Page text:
It was the last night of my groups’ work hosting a weekly night at a rotating homeless shelter called the Robes Project. It was a night like any other and I was doing the usual overnight shift. I often arrive early and help work the dinner shift as well, cooking food, then eating and hanging out with the guests. There was the group of guests and volunteers who had finished eating and started playing Scrabble. Another volunteer was playing a guest in chess. There was the group of guests reading the newspaper. Some people were still eating dessert. Two guests were speaking in their native Sierra Leonean pigeon English. Music was playing in the background and laughter could be heard in the air as many of the books we brought for the donated library sat there, unread. Suddenly one guest, a very distinguished man with a nice black blazer, well-wrapped scarf, and reading glasses, stood up and declared, “Excuse me, excuse me, everyone. I have an announcement to make.”
He was a type of father figure in Robes. He could talk to and with anyone, and he could feel just as comfortable reading to himself in the middle of all our noise, like a father might feel at home in the evening in his favourite chair, drawing comfort from the fact that his children were happy, playful, and alive. This time he made a rare move and took centre stage before all the guests and volunteers.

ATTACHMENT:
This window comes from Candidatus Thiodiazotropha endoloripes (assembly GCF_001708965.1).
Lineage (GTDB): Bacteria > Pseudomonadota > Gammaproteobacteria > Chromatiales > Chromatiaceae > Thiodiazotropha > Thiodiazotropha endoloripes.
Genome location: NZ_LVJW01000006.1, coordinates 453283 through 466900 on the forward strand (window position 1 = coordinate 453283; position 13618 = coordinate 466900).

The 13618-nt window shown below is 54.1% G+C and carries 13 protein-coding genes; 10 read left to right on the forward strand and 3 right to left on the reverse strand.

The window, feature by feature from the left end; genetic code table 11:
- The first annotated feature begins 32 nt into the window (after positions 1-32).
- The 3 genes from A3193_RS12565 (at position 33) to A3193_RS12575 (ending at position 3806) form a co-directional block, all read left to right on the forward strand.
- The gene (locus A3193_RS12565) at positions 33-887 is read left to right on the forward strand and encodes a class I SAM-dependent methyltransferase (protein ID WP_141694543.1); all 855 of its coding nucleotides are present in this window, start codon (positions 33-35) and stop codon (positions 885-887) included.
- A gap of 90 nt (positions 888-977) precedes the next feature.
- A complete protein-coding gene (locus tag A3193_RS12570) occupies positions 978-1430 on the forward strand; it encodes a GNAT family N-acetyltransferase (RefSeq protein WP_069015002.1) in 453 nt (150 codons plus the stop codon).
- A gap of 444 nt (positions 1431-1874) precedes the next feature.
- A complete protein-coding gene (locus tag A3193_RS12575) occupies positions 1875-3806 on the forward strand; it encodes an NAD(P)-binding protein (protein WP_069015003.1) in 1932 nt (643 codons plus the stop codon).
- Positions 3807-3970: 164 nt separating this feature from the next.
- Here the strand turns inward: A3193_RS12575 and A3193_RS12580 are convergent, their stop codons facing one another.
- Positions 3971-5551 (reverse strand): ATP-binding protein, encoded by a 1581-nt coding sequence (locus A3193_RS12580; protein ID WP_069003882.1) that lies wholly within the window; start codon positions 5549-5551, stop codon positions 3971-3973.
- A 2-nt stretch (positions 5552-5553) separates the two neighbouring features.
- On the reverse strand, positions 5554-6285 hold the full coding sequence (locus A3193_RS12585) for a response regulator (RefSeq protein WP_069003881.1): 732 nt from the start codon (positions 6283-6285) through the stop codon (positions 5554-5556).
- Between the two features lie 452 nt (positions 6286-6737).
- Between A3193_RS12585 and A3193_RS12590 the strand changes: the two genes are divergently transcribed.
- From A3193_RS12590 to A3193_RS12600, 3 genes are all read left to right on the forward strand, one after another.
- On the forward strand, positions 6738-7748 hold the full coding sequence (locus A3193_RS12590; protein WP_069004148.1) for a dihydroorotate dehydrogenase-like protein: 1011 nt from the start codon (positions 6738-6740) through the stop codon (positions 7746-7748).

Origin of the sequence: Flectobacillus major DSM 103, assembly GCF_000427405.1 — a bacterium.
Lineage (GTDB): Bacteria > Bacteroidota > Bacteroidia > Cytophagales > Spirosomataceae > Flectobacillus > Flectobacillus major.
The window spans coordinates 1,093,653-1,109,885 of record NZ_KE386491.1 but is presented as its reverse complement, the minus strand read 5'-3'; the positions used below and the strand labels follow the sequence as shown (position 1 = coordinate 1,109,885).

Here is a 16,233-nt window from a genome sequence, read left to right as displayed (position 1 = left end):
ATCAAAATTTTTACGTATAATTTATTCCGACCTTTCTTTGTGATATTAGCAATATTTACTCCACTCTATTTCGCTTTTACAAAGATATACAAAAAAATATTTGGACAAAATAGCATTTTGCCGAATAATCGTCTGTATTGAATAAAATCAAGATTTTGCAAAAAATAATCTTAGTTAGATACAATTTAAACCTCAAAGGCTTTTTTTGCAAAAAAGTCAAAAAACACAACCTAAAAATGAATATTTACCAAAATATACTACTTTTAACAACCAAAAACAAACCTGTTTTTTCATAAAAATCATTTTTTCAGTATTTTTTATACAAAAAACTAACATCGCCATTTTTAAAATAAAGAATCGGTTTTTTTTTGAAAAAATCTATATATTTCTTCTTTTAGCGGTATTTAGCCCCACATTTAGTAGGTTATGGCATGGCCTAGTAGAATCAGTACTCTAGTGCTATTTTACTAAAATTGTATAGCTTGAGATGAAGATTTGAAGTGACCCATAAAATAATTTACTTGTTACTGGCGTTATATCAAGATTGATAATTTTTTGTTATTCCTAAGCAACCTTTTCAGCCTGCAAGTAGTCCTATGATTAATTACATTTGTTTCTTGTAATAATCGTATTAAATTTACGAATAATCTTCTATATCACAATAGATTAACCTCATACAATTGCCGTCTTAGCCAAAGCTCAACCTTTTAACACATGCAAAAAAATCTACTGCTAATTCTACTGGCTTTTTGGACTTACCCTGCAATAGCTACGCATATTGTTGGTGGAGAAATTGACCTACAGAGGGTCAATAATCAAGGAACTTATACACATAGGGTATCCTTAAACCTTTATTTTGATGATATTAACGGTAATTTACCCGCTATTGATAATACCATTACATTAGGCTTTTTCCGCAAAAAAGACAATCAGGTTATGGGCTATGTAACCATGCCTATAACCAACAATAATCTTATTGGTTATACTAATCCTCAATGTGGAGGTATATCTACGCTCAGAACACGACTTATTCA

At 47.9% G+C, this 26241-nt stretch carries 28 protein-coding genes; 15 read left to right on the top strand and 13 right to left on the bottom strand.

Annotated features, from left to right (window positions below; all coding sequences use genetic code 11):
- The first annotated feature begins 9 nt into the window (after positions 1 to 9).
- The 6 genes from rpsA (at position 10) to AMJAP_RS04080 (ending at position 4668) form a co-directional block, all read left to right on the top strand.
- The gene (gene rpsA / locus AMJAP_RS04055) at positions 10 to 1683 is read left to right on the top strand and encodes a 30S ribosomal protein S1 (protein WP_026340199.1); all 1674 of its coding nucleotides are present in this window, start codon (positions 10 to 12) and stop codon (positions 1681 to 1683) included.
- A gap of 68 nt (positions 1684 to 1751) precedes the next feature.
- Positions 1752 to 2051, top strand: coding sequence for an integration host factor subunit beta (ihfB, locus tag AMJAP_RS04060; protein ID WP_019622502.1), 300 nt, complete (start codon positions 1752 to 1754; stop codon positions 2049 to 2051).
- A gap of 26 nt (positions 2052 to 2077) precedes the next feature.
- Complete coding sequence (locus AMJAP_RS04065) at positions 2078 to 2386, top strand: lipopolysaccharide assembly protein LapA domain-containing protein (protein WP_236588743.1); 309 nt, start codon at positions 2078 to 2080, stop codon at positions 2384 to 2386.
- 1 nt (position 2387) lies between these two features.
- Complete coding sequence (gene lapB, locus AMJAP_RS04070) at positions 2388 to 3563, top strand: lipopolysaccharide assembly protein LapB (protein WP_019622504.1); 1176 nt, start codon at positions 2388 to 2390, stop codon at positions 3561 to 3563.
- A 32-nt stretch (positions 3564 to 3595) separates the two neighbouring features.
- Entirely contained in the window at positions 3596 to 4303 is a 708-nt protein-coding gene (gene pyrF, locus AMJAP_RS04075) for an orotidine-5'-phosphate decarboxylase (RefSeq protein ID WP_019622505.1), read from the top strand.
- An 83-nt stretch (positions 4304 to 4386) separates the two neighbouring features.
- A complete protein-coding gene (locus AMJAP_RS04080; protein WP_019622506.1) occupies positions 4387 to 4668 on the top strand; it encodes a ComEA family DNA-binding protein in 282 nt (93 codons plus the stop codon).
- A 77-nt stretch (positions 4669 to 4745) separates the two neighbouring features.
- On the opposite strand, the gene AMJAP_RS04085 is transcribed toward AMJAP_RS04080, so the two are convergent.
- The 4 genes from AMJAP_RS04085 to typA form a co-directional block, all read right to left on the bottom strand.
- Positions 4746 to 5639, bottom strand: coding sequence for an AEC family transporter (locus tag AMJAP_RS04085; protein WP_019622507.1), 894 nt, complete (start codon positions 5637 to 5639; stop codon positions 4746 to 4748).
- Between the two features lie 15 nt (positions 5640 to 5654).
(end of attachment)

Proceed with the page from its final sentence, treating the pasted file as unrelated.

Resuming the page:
“I’ve received permission from Olivia and Crispan to make this announcement. As you all know, tonight is the last night for the volunteers here. From now on our Friday nights will be spent at another hosting community. We have been so richly blessed by you and we want to say thank you. The food was amazing. The way you talked to us, laughed with us, played games with us, brought books for us—we were treated so well, and we want to say thank you. The conversation, the love, the joy—it was just amazing and overwhelming. Simply the best. Thank you so very much from the bottom of our hearts. Thank you. May the Good Lord, in all his wondrous workings, richly bless you this day for what you have done with us and for us. May you be richly blessed in all you do wherever you go in Jesus’s name.”